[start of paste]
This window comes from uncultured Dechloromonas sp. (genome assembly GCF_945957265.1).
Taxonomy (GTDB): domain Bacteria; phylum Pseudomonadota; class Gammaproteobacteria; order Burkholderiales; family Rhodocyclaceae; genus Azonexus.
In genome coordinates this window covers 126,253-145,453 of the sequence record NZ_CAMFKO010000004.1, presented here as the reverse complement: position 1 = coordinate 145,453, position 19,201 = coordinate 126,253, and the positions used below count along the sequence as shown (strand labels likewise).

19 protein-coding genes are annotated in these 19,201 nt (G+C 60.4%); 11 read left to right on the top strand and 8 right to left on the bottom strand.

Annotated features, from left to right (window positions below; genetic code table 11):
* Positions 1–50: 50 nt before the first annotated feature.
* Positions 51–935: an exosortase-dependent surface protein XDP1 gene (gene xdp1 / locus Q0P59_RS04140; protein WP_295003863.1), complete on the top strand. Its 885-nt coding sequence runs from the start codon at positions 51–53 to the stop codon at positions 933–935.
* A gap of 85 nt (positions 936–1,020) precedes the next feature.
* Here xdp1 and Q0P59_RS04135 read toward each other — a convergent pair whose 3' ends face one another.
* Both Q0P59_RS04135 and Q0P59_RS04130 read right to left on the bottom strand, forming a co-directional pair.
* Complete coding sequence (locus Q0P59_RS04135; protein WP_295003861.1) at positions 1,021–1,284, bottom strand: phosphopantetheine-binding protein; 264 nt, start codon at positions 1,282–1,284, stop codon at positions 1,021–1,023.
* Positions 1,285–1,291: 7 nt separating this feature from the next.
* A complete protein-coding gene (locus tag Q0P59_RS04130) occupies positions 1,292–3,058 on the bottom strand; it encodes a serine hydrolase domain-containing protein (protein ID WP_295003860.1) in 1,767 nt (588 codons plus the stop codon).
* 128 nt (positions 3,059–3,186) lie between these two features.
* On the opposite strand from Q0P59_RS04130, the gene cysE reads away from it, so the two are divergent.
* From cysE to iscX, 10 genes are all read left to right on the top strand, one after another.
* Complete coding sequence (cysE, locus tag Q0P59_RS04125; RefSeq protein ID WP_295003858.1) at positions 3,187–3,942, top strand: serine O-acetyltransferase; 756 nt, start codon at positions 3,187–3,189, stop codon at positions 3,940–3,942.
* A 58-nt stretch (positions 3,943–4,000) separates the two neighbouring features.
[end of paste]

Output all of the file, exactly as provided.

This window comes from uncultured Dechloromonas sp. (genome assembly GCF_945957265.1).
Taxonomy (GTDB): domain Bacteria; phylum Pseudomonadota; class Gammaproteobacteria; order Burkholderiales; family Rhodocyclaceae; genus Azonexus.
In genome coordinates this window covers 126,253-145,453 of the sequence record NZ_CAMFKO010000004.1, presented here as the reverse complement: position 1 = coordinate 145,453, position 19,201 = coordinate 126,253, and the positions used below count along the sequence as shown (strand labels likewise).

19 protein-coding genes are annotated in these 19,201 nt (G+C 60.4%); 11 read left to right on the top strand and 8 right to left on the bottom strand.

Annotated features, from left to right (window positions below; genetic code table 11):
* Positions 1–50: 50 nt before the first annotated feature.
* Positions 51–935: an exosortase-dependent surface protein XDP1 gene (gene xdp1 / locus Q0P59_RS04140; protein WP_295003863.1), complete on the top strand. Its 885-nt coding sequence runs from the start codon at positions 51–53 to the stop codon at positions 933–935.
* A gap of 85 nt (positions 936–1,020) precedes the next feature.
* Here xdp1 and Q0P59_RS04135 read toward each other — a convergent pair whose 3' ends face one another.
* Both Q0P59_RS04135 and Q0P59_RS04130 read right to left on the bottom strand, forming a co-directional pair.
* Complete coding sequence (locus Q0P59_RS04135; protein WP_295003861.1) at positions 1,021–1,284, bottom strand: phosphopantetheine-binding protein; 264 nt, start codon at positions 1,282–1,284, stop codon at positions 1,021–1,023.
* Positions 1,285–1,291: 7 nt separating this feature from the next.
* A complete protein-coding gene (locus tag Q0P59_RS04130) occupies positions 1,292–3,058 on the bottom strand; it encodes a serine hydrolase domain-containing protein (protein ID WP_295003860.1) in 1,767 nt (588 codons plus the stop codon).
* 128 nt (positions 3,059–3,186) lie between these two features.
* On the opposite strand from Q0P59_RS04130, the gene cysE reads away from it, so the two are divergent.
* From cysE to iscX, 10 genes are all read left to right on the top strand, one after another.
* Complete coding sequence (cysE, locus tag Q0P59_RS04125; RefSeq protein ID WP_295003858.1) at positions 3,187–3,942, top strand: serine O-acetyltransferase; 756 nt, start codon at positions 3,187–3,189, stop codon at positions 3,940–3,942.
* A 58-nt stretch (positions 3,943–4,000) separates the two neighbouring features.